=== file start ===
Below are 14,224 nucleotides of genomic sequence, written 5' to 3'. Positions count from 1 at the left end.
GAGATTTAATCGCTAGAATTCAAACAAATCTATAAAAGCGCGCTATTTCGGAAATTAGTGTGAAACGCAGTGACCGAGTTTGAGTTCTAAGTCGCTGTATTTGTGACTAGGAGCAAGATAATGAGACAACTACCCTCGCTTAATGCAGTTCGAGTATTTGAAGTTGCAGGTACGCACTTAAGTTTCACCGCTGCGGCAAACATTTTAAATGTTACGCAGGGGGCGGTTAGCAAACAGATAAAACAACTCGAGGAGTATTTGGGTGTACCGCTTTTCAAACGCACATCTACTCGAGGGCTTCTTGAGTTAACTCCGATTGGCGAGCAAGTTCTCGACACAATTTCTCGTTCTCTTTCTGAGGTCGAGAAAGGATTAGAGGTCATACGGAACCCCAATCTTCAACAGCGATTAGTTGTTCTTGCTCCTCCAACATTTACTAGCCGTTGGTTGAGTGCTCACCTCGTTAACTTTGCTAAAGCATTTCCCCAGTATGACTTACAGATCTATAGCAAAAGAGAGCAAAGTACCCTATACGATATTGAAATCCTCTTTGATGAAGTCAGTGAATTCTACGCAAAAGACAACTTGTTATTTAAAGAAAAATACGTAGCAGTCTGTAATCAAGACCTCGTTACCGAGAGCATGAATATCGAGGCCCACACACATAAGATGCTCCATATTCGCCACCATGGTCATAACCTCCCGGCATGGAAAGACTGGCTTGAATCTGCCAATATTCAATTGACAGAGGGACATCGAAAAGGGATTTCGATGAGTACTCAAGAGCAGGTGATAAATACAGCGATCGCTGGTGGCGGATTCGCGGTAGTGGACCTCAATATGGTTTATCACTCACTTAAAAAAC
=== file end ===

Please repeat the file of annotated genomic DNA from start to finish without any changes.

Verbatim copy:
Below are 14,224 nucleotides of genomic sequence, written 5' to 3'. Positions count from 1 at the left end.
GAGATTTAATCGCTAGAATTCAAACAAATCTATAAAAGCGCGCTATTTCGGAAATTAGTGTGAAACGCAGTGACCGAGTTTGAGTTCTAAGTCGCTGTATTTGTGACTAGGAGCAAGATAATGAGACAACTACCCTCGCTTAATGCAGTTCGAGTATTTGAAGTTGCAGGTACGCACTTAAGTTTCACCGCTGCGGCAAACATTTTAAATGTTACGCAGGGGGCGGTTAGCAAACAGATAAAACAACTCGAGGAGTATTTGGGTGTACCGCTTTTCAAACGCACATCTACTCGAGGGCTTCTTGAGTTAACTCCGATTGGCGAGCAAGTTCTCGACACAATTTCTCGTTCTCTTTCTGAGGTCGAGAAAGGATTAGAGGTCATACGGAACCCCAATCTTCAACAGCGATTAGTTGTTCTTGCTCCTCCAACATTTACTAGCCGTTGGTTGAGTGCTCACCTCGTTAACTTTGCTAAAGCATTTCCCCAGTATGACTTACAGATCTATAGCAAAAGAGAGCAAAGTACCCTATACGATATTGAAATCCTCTTTGATGAAGTCAGTGAATTCTACGCAAAAGACAACTTGTTATTTAAAGAAAAATACGTAGCAGTCTGTAATCAAGACCTCGTTACCGAGAGCATGAATATCGAGGCCCACACACATAAGATGCTCCATATTCGCCACCATGGTCATAACCTCCCGGCATGGAAAGACTGGCTTGAATCTGCCAATATTCAATTGACAGAGGGACATCGAAAAGGGATTTCGATGAGTACTCAAGAGCAGGTGATAAATACAGCGATCGCTGGTGGCGGATTCGCGGTAGTGGACCTCAATATGGTTTATCACTCACTTAAAAAAC